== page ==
WASHINGTON — The stunning collapse of Speaker John Boehner’s “Plan B” fiscal cliff gambit threw efforts to avert a fiscal and economic crisis into chaos and raised fundamental questions about the Republican leader's control of his conference.
Boehner had hoped his Plan B, which included a package of spending cuts and tax increases on those making $1 million or more a year, could give him more leverage in his negotiations with President Barack Obama and Majority Leader Harry Reid.
But the lack of support for the bill became clear earlier in the evening when a package of spending cuts designed to sweeten Plan B barely passed the House on a 215 to 209 vote, with one member voting present.
If Congress does not fix the fiscal cliff before Jan. 1, a series of massive tax increases on all Americans and a set of deep spending cuts will go into effect, a scenario that economists have warned could have dire economic consequences for the nation.
Plan B’s final death throes came just minutes into a hastily called evening meeting of Boehner’s conference. According to a House Republican aide, the meeting was called not to shore up support for Plan B; rather, it was held to inform members that the support was not there.
Just minutes into the meeting, the door burst open and Majority Leader Eric Cantor, surrounded by a wall of aides, hurried out. He did not comment to reporters before he walked into an office and closed the door.
After Cantor left the meeting, Rep. Mike Kelly yelled loudly at his colleagues, attempting to rally them around Boehner. But according to Republicans in the room, the outcome was already clear. Majority Whip Kevin McCarthy just shook his head, telling the room the votes simply weren’t there.
A short time later, Boehner exited an elevator onto the first floor of the Capitol.
When asked about the meeting by BuzzFeed, Boehner said simply, "It went well."
If he thought that, he was the only one.
Reps. Tom Price and Paul Ryan, key conservative figures, were downbeat as they walked through the first floor a short time later.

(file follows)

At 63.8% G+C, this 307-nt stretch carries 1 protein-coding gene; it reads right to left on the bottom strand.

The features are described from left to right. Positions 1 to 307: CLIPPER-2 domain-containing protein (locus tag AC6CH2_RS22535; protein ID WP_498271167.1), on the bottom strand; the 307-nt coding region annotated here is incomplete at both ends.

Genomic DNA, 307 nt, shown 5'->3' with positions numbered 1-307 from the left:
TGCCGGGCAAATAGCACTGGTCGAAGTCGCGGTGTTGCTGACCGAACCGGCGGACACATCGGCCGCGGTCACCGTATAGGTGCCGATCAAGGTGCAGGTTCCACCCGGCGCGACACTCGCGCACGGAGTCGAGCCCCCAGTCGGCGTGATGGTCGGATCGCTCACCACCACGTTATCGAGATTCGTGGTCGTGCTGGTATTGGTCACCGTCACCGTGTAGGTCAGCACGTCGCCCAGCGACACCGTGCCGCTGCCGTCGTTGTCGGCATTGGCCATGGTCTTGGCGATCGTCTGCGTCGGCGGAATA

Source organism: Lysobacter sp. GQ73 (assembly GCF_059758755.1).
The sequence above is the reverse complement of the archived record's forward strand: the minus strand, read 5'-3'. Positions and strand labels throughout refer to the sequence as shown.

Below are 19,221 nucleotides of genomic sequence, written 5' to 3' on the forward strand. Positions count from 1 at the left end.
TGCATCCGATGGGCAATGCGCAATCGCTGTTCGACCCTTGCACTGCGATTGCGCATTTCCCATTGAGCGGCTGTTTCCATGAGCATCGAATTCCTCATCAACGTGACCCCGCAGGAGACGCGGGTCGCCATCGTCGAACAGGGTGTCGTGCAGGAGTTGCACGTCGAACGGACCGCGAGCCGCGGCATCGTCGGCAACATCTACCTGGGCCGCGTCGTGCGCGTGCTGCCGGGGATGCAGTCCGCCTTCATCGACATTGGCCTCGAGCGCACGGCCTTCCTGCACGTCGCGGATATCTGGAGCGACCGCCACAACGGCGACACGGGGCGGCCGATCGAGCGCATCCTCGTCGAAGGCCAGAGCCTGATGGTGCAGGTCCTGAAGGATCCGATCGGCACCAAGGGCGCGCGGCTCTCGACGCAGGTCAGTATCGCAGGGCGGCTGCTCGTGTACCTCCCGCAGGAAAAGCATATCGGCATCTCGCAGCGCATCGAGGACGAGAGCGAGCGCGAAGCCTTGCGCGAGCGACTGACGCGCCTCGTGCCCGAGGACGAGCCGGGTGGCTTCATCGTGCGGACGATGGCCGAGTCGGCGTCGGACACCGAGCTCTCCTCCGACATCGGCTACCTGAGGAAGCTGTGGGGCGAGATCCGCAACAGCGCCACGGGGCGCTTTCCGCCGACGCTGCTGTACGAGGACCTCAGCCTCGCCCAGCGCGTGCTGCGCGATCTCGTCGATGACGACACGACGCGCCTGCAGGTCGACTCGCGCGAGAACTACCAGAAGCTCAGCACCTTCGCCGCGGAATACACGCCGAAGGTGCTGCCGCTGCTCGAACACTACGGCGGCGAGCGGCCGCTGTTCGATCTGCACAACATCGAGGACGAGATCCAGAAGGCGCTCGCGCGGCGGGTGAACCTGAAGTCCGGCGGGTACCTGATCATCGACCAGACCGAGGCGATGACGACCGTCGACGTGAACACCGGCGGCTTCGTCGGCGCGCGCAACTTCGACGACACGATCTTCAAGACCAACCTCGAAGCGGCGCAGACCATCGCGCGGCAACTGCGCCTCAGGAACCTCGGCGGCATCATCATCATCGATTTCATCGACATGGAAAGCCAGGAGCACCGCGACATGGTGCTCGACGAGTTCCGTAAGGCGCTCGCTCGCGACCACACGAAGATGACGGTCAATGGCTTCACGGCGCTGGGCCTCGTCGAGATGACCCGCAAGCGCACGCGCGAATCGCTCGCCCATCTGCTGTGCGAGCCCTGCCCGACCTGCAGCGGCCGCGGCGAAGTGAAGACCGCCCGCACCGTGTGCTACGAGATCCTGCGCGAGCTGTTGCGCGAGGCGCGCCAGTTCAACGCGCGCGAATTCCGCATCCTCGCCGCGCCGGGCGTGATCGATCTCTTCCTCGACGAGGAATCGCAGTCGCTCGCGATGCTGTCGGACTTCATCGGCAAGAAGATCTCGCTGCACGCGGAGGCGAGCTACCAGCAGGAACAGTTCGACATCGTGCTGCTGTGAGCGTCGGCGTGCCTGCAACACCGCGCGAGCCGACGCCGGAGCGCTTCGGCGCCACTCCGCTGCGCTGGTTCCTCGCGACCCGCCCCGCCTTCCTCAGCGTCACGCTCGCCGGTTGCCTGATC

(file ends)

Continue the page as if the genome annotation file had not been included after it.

"You're confusing me for someone who's commenting," Ryan said, deflecting questions with a recycled line.
Price echoed the sentiment. "Put me in the no comment camp.”
One source explained that while members appeared sympathetic to Boehner’s efforts, they were adamant that they wouldn’t go along with the Kabuki theater the plan entailed — passing a measure that Obama would reject; sending it to the Senate to reduce the income levels of tax increases from $1 million to something closer to $500,000 or $600,000 a year; and then re-passing the bill in the House, this time with Democratic support.
The source said that a number of lawmakers told Boehner bluntly: “If this was the final deal, I’d be there for you. But the Senate’s not going to pass it.”
When asked what the next step was in the talks, a leadership aide would only say, “It’s unclear.”
Republicans were, at least officially, trying to put the best spin possible on the collapse. For instance, in a statement released by his office, Boehner sought to pin the responsibility for averting the fiscal cliff on Obama and Senate Majority Harry Reid alone.
“The House did not take up the tax measure today because it did not have sufficient support from our members to pass. Now it is up to the president to work with Senator Reid on legislation to avert the fiscal cliff,” Boehner said.